Listen to what J.C. Ryle says about this account: “The Pharisees found fault with Him, because He allowed publicans and sinners to be in His company. In their proud blindness they [thought] that a teacher sent from heaven ought to have no dealings with such people. They were wholly ignorant of the grand design for which the Messiah was to come into the world–to be a Savior, a Physician, a healer of sin-sick souls.”

The amazing truth is that for those who come to Jesus in repentance, no matter what lifestyle they have lived in the past, He is not ashamed to associate with them.  He is a merciful Saviour.  This man Levi had been a traitor to the Jewish people.  He had sold out to the Romans so that he could get rich by extorting money from his own people.  But Jesus was not ashamed to associate with this repentant sinner.  Jesus was not ashamed to eat dinner with this crowd of tax collectors and sinners.  They had no doubt been invited by Levi in order for them to meet his new-found Saviour.  And many of them had already begun to follow Him.

The point is this: Jesus wasn’t associating with this crowd to condone their sin.  He was associating with this crowd so that he could heal them from their sin.  William Hendriksen says this: “When He associates on intimate terms with people of low reputation, He does not do this as…a comrade in evil…, but as a physician, one who, without in any way becoming contaminated with the diseases of His patients, must get very close to them in order that He may heal them!”  The church must always remember that Jesus did not come to call the righteous, but sinners to repentance.  As Jesus Himself said in Luke 19:10, “For the Son of Man came to seek and to save the lost.”

Next time, we will consider some practical applications of these first two blog posts.

The Gospel is Not Only for the Lost, by Jeffery Smith

In Romans 1:16 Paul writes, “For I am not ashamed of the gospel of Christ, for it is the power of God to salvation for everyone who believes, for the Jew first and also for the Greek”.  Paul is not ashamed of the gospel and one reason he is not ashamed is because of the commodity the gospel conveys: salvation. It’s the gospel and only the gospel of Jesus Christ that brings and conveys salvation to every lost and hell deserving sinner who by God’s grace believes.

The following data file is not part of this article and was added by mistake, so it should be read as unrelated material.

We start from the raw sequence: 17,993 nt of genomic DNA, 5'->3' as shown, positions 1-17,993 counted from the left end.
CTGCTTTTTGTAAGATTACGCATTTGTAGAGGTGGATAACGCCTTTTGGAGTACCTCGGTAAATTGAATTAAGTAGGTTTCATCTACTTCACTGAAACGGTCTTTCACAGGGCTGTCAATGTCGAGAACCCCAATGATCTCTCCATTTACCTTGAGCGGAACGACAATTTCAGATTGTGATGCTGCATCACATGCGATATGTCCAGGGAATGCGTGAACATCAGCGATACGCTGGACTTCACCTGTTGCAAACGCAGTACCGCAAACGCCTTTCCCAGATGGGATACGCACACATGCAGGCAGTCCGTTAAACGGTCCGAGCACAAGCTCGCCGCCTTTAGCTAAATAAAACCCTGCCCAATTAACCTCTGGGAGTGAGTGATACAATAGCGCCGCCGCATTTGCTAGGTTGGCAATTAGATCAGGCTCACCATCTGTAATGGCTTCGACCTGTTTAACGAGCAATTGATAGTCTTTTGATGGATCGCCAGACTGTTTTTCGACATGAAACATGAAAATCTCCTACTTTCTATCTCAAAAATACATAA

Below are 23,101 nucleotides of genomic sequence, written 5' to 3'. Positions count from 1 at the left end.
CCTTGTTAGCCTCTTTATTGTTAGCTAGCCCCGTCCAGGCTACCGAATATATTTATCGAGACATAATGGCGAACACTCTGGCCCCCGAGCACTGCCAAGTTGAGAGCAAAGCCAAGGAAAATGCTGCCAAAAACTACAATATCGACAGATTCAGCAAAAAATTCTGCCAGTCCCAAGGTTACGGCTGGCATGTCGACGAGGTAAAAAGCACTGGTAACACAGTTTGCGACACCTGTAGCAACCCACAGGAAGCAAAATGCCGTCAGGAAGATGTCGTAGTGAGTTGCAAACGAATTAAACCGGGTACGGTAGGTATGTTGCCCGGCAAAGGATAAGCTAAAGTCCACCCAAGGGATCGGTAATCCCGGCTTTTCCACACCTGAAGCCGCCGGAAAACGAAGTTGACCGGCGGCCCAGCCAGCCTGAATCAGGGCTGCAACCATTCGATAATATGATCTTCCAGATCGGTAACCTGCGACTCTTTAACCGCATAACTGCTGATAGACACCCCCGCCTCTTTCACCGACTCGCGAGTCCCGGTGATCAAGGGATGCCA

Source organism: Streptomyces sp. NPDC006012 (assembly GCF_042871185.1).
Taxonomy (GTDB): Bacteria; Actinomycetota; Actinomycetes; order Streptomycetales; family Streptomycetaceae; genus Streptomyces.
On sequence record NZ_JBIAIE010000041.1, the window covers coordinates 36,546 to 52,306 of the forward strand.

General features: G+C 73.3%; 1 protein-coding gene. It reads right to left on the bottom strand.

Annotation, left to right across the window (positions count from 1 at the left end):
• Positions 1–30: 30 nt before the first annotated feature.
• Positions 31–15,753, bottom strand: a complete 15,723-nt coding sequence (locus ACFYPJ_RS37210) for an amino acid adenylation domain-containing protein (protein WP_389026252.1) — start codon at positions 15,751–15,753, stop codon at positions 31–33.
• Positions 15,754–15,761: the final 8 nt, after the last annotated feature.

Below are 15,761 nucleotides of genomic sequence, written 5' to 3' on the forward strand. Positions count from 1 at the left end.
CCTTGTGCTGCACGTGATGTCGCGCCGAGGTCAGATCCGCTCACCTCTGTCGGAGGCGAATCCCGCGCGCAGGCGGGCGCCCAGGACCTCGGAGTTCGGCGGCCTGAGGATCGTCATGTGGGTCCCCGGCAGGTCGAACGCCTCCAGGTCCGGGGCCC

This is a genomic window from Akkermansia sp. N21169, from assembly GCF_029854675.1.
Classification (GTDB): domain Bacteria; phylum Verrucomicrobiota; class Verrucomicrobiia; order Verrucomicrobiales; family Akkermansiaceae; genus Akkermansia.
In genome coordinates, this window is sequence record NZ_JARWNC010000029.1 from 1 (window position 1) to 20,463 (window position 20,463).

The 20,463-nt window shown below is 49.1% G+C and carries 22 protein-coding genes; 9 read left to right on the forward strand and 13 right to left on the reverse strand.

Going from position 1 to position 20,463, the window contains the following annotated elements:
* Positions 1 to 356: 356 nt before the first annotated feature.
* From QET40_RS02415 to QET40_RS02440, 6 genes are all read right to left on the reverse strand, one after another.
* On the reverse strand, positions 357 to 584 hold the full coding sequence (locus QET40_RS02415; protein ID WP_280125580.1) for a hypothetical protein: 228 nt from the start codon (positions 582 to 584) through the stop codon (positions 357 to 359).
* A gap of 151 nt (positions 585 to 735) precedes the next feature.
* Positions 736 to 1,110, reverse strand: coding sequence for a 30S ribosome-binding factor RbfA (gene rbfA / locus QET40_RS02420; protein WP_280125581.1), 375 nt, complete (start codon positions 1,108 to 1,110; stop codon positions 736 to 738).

But have you noticed in this passage that for Paul the gospel is not only for lost sinners. It’s for believers.  It’s clear this is included in Paul’s thought here and is, perhaps, the main idea because he is especially and specifically speaking in this context about his eagerness to preach the gospel to people who were already Christians. It’s easy to miss this but notice the connection with v.15. “So, as much as is in me, I am ready to preach the gospel to you who are in Rome”. To whom? To you very folks to whom I’m writing this letter; to people he described up in vv.6-7 as the called of Jesus Christ, beloved of God, called saints. In other words, Paul was not only eager to preach the gospel to unbelievers in Rome so that they might be converted (no doubt he was eager to do that) but he also wanted to preach the gospel to those there who were already believers. I am eager to preach the gospel to you. Why? “For I am not ashamed of the gospel, for it is the power of God to salvation for everyone who believes.”

The verb is in the present tense and could be translated, “for everyone who is believing. “ It is a gospel that conveys salvation, not only initially in conversion, but it continues to be the means through which God’s power works to bring about the continuing and the final salvation of all who believe this gospel. It is the primary means by which God preserves his people and brings them safely all the way to glory.

Now this perspective on the gospel is very important. This reminds us that the gospel is not only for the lost. It’s for believers. It reminds us that we never get beyond the need to hear the gospel and to exercise faith in the gospel. It is the gospel that is God’s power, not only to bring us to initial faith and justification, but it is the gospel through which God continues to work in our hearts to sanctify us and to preserve us in a state of grace until the very end. It is the gospel continually heard and continually believed and increasingly appreciated and understood in all its fullness that is the power of God by which we as God’s people are enabled to triumph over every obstacle and every foe that would seek to destroy us and are enabled to make it safely all the way to heaven.

There’s an attitude I’ve sometimes sensed in some professing Christians that the gospel is something specifically for the lost. We Christians don’t really need the gospel. We need to get beyond that to other more important things. We need practical how-to teaching. The gospel is for the lost. Well it’s true that the lost need to hear the gospel. It’s also true that as Christians we need to grow and mature and be exposed to the whole counsel of God. It’s true we need practical teaching about the living of the Christian life. But it’s not true that we no longer need the gospel. The gospel is not just for so-called evangelistic services. The gospel is for Christians.